Obama sings hymn of hope in eu­logy for slain Charleston church mem­bers


Pres­i­dent Barack Obama sang a hymn of hope and spoke with the fer­vor of a preacher as he eu­lo­gized a pas­tor and eight parish­ioners gunned down at a his­toric black church in an ap­par­ent hate crime — and he minced no words in call­ing for an end to racial in­jus­tice and gun vi­o­lence in the United States.

In his eu­logy for the Rev. Cle­menta Pinck­ney, Obama sud­denly be­gan singing “Amaz­ing Grace,” quickly joined by min­is­ters and some of the thou­sands who packed into the arena at the Col­lege of Charleston in South Carolina.

The na­tion’s first black pres­i­dent called for gun con­trol and ef­forts to elim­i­nate poverty and job dis­crim­i­na­tion, and said the Con­fed­er­ate bat­tle flag — long a sym­bol of South­ern U.S. pride — must be re­moved from places of honor.

“For many — black and white — that flag was a re­minder of sys­temic op­pres­sion and racial sub­ju­ga­tion. We see that now,” he said.

The pres­i­dent came to eu­lo­gize the Rev. Cle­menta Pinck­ney, a state sen­a­tor and pas­tor of Emanuel, a church founded by the leader of a failed slave re­volt and burned to the ground by an­gry whites in 1822. Af­ter the Amer­i­can Civil War, the church led ef­forts to ex­pand equal rights in the South, host­ing civil rights leader Martin Luther King Jr. dur­ing cam­paigns in South Carolina.

The church will be the site of two more fu­ner­als for three other vic­tims on Satur­day.

“We do not know whether the killer of Rev. Pinck­ney and eight oth­ers knew all of this history,” the pres­i­dent said. “But he surely sensed the mean­ing of his vi­o­lent act. It was an act that drew on a long history of bombs and ar­sons and shots fired at churches; not ran­dom, but as a means of con­trol, a way to ter­ror­ize and op­press.”

“An act that he imag­ined would in­cite fear, and incrimination, vi­o­lence and sus­pi­cion. An act he pre­sumed would deepen di­vi­sions that trace back to our na­tion’s orig­i­nal sin,” Obama con­tin­ued, his voice ris­ing in the ca­dence of the preach­ers who pre­ceded him.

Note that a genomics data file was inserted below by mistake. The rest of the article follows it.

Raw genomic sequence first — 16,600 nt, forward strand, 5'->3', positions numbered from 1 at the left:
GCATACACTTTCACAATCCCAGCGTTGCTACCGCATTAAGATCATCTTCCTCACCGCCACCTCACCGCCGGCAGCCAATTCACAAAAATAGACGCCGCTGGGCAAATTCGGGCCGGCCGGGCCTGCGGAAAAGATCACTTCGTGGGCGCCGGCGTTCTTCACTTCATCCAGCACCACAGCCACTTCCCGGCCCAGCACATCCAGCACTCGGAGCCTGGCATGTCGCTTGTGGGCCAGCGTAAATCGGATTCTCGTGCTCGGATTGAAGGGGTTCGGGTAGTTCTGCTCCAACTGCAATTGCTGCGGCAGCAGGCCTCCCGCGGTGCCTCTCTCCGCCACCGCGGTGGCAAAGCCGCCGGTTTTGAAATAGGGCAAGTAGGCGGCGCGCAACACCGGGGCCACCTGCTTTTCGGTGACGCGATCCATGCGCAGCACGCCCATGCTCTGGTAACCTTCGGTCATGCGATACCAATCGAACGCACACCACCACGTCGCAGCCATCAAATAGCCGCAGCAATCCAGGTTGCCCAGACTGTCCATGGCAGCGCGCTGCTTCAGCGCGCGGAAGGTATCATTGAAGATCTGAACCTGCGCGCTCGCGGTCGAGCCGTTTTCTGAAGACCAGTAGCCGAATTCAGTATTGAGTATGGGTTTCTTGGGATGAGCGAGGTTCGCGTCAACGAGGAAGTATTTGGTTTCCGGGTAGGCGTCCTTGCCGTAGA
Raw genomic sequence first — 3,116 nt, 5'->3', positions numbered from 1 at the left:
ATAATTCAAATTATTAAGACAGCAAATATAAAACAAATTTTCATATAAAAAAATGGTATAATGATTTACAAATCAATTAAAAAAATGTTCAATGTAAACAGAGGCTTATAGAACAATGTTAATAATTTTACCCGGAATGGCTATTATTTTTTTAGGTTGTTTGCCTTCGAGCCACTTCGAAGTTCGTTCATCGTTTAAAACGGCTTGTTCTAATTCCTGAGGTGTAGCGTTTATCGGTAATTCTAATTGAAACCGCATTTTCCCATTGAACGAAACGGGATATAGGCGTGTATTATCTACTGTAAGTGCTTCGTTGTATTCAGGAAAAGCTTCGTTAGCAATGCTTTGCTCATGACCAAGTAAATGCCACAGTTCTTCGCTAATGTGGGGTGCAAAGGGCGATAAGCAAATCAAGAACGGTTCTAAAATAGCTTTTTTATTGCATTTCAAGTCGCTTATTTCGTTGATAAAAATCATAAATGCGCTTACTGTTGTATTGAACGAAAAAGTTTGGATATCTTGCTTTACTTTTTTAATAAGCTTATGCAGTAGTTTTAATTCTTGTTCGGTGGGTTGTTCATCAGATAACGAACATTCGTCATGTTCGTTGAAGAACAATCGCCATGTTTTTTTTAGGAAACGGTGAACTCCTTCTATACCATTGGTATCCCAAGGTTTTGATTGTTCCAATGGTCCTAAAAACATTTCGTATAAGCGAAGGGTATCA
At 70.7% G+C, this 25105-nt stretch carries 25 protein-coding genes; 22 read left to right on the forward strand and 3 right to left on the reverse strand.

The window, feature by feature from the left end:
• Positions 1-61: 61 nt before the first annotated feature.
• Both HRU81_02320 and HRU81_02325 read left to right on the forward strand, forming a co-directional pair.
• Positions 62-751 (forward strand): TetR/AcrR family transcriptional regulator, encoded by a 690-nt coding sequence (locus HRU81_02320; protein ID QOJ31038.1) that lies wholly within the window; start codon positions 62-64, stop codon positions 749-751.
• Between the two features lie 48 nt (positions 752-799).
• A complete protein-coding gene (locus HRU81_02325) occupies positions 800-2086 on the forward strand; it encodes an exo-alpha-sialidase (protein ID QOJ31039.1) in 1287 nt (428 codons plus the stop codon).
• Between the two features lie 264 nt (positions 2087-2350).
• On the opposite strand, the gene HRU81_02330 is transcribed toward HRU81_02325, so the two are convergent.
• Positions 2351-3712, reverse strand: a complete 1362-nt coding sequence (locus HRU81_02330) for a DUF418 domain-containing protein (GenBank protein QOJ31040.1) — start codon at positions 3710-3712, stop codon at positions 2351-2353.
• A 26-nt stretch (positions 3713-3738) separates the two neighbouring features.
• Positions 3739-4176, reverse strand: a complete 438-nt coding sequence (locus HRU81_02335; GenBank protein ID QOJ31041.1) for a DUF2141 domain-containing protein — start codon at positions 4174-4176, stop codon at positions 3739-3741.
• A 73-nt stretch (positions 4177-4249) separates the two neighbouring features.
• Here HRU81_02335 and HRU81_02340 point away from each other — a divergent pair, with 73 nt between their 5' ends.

Fire against Racism, Gun


Obama spoke plainly about the ug­li­ness of Amer­ica’s racial history — from slav­ery to the many ways mi­nori­ties have been de­prived of equal rights in more re­cent times. Tak­ing down the Con­fed­er­ate flag is a right­eous step, “but God doesn’t want us to stop there,” he said.

Amer­i­cans should want to fight poverty with as much ef­fort as they fight hate, and re­al­ize that hate isn’t al­ways ob­vi­ous, he said, “so that we’re guard­ing against not just racial slurs, but we’re guard­ing against the sub­tle im­pulse to call Johnny back for a job in­ter­view, but not Ja­mal.”

The pres­i­dent wrapped up the four-hour fu­neral in song, belt­ing out the first words of “Amaz­ing Grace” all by him­self. Min­is­ters be­hind him quickly stood up and be­gan singing, too, and the choir and or­gan­ist and many in the au­di­ence of thou­sands joined in.

Slain along with Pinck­ney were Cyn­thia Hurd, 54; Ty­wanza San­ders, 26; Sharonda Sin­gle­ton, 45; Myra Thompson, 59; Ethel Lance, 70; Susie Jack­son, 87; and the Revs. Daniel Sim­mons Sr., 74, and DePayne Mid­dle­ton-Doc­tor, 49.

Obama named them one by one, shout­ing that each “found that grace!”

Amer­ica’s first black pres­i­dent sang the hymn less than a mile from where thou­sands of slaves were sold and where South Carolina signed its pact to leave the union a cen­tury and a half ear­lier.

Story con­tin­ues on page 2


U.S. Pres­i­dent Barack Obama sings “Amaz­ing Grace” dur­ing ser­vices honor­ing the life of Rev. Cle­menta Pinck­ney at the Col­lege of Charleston TD Arena in Charleston, South Carolina on Fri­day, June 26 .

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